Cops and citizens who kill black thugs (which covers crimes from robberies to unpaid parking fines, and whether they reached for the gun or ran away, or knocked on a door at 3 in the morning, or played their music loud at a gas station) become network tv spokesmen and motivational speakers, overnight millionaires.

Whistle blowers are, let’s say, discouraged….

It’s been Open Season in the military: Black soldiers segregated, denied medals of honor for brave deeds done, now gathered posthumously, if at all.

It’s been Open Season on generational wealth building: Towns of black prosperity burned, their citizens murdered: men, women, children, to rise again from the ashes, until a new generation came.

The apartment is taken. Someone came by in the half hour since we spoke and gave a deposit.

The position is filled.

Keisha’s a ghetto name. How’d she attend Harvard with a name like Keisha? Toss it…

Code the applications with the letter N….Why do you people abuse food stamps? Why can’t you do better for yourselves?

It’s been Open Season in education: until Black history month, our history in the US began and ended with slavery. We learned nothing of the kings of Africa, of its wealth, of its culture. We did learn of it’s colonization, but not what it cost.

We learned nothing of black patriots who helped build this country; (not entirely true: we learned nothing of Crispus Attucks except he was the first to die)  Did YOU know? Paul Revere did not ride alone…

Hallway conversation in an inner city middle school: “We pass the kids because they’re not going to be successful anyway…”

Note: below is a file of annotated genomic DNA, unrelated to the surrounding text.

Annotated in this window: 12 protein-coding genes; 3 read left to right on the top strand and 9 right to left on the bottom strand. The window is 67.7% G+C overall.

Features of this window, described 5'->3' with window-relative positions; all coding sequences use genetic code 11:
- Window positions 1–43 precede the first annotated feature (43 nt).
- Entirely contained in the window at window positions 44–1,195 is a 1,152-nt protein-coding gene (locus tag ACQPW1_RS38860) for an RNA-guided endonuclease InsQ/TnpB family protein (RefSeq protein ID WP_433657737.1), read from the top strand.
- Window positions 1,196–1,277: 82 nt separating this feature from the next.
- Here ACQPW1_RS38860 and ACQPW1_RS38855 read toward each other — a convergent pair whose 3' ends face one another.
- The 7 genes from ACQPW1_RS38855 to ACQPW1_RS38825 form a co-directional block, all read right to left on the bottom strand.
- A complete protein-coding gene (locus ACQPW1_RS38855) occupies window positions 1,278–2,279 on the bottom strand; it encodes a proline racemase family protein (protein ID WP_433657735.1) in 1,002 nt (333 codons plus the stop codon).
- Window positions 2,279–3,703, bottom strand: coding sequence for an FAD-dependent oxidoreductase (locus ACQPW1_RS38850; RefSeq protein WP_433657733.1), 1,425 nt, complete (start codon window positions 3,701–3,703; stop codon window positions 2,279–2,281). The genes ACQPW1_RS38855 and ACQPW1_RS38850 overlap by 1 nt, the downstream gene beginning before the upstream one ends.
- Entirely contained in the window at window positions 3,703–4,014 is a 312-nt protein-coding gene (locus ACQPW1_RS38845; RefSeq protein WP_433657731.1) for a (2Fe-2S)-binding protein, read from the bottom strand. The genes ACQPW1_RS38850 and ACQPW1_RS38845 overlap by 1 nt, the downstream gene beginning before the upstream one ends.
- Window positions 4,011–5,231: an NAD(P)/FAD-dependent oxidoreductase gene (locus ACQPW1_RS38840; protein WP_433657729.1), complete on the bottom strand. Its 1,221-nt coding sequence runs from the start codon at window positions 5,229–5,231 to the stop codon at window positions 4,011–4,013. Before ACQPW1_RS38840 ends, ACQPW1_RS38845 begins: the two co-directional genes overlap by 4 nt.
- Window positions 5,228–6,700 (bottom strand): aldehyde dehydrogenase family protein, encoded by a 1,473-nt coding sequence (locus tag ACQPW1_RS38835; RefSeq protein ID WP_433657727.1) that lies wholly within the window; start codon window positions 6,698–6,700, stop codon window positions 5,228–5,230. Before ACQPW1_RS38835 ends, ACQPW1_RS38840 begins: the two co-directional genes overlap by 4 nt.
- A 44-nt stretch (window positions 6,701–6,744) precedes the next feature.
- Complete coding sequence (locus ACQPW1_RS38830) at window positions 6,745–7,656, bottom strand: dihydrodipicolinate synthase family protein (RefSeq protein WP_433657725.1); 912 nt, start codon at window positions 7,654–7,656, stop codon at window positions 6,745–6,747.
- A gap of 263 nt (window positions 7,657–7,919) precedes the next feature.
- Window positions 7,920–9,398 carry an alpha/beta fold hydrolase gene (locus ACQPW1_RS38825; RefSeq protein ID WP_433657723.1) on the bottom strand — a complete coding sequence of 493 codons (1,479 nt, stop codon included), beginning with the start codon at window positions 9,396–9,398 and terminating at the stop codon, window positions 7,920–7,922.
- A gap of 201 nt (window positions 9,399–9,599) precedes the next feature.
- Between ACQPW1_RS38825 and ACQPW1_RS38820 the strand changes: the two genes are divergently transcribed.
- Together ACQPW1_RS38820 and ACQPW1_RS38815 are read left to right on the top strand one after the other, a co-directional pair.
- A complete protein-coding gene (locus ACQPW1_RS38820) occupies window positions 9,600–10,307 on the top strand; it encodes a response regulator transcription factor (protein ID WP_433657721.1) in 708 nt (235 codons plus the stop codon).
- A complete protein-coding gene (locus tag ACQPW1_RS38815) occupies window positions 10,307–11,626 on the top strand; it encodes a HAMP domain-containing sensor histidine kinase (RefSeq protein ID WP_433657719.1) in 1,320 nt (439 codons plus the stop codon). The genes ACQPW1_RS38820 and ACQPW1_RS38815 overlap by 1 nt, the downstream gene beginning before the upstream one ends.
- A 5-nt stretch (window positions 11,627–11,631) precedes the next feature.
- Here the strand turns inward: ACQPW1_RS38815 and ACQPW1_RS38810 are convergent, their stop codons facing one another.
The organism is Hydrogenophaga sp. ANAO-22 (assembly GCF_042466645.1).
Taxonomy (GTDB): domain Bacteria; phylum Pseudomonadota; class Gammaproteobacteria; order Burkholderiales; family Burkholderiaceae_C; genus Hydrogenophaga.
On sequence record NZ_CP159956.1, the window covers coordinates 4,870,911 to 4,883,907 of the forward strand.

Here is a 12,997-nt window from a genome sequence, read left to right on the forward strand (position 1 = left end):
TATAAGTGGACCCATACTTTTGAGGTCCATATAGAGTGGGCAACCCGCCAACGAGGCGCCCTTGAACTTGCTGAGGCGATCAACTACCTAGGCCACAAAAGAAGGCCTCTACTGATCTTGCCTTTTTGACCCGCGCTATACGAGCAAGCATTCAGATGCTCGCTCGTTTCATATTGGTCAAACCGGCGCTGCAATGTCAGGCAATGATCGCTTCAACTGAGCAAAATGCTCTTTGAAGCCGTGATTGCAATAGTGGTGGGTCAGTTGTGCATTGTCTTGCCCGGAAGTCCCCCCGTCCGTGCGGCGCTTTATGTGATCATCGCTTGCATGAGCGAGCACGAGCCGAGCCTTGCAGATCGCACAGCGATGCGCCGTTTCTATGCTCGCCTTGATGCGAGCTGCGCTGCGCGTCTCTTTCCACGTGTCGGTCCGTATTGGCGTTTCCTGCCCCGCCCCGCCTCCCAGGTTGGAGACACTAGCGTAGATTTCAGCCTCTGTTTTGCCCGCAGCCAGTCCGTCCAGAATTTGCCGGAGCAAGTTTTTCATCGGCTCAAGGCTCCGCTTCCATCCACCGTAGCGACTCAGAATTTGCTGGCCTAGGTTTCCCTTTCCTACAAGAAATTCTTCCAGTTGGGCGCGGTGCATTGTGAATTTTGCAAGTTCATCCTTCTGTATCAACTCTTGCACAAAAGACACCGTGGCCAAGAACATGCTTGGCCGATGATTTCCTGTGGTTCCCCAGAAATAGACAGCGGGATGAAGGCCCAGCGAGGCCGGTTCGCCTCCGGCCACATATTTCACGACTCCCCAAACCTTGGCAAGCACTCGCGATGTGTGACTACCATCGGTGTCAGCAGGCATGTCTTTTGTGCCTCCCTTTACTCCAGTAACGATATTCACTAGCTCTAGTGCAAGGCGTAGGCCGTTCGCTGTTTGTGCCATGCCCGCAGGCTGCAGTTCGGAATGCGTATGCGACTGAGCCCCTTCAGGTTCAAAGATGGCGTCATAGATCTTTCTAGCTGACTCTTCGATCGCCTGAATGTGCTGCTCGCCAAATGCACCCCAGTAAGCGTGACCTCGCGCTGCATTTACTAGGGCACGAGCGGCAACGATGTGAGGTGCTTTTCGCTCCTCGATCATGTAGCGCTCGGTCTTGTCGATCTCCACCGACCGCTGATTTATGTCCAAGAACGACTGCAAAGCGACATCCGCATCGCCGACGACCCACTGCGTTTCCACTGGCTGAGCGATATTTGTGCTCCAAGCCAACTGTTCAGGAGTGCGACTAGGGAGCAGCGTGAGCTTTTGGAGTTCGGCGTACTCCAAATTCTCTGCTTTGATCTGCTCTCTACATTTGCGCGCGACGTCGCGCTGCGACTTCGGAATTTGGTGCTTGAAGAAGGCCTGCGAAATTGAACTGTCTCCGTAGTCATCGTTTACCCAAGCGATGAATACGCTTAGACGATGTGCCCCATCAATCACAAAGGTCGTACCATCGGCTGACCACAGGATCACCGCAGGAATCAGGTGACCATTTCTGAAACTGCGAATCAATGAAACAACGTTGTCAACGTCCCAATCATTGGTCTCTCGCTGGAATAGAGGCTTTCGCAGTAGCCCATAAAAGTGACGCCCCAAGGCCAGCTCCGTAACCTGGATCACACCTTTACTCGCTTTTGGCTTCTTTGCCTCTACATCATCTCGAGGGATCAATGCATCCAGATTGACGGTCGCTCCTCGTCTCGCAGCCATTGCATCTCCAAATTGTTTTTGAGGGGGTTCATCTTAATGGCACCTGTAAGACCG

Open Season?

Keep. Moving. Forward.

One of us has gotta make it through

because

Open Season

is

never closed.

On Black History Month

“They did not take slaves from Africa; they took people from Africa, and made them slaves.”

For years, they brought them out like Christmas decorations, only it was February: Frederick Douglass, Benjamin Banneker, Fannie Lou Hamer, and the ever-ubiquitous Dr. Martin Luther King, Jr., Langston Hughes and Lorraine Hansberry, Mahalia Jackson and Louis Armstrong.

No one but my father ever spoke of those with more militant stances, more edgy, prickly points of view: Eldridge Cleaver (Iceberg Slim) Huey P. Newton and Bobby Seale (founders of the Black Panthers) Malcolm X before his renouncing of the Nation of Islam under Elijah Muhammad, and Imiri Baraka (LeRoi Jones).

I did not know of the brilliant, biting edge of James Baldwin, the struggles of Josephine Baker, the strength and vulnerability of the tragic, plaintive-voiced Billie Holiday, the towering courage of Paul Robeson and the fiery Vernon Jordan.

These figures made people ‘afraid’ and ‘uncomfortable.’

We learned that 6 million Jews died and saw films on the horrors of the Holocaust, but as black children we were not taught about the 9 million Africans who died on the journey across the Atlantic Ocean on a sailing lane called the Middle Passage, where slaves still chained together were tossed overboard, either deliberately to lighten cargo, or jumped willingly in order to die free, or just because they didn’t survive, but neither did we learn about Nat Turner (except that he led a rebellion and died, as if that was all there was to know) or the legal victory of the black men of the HMS Amistad.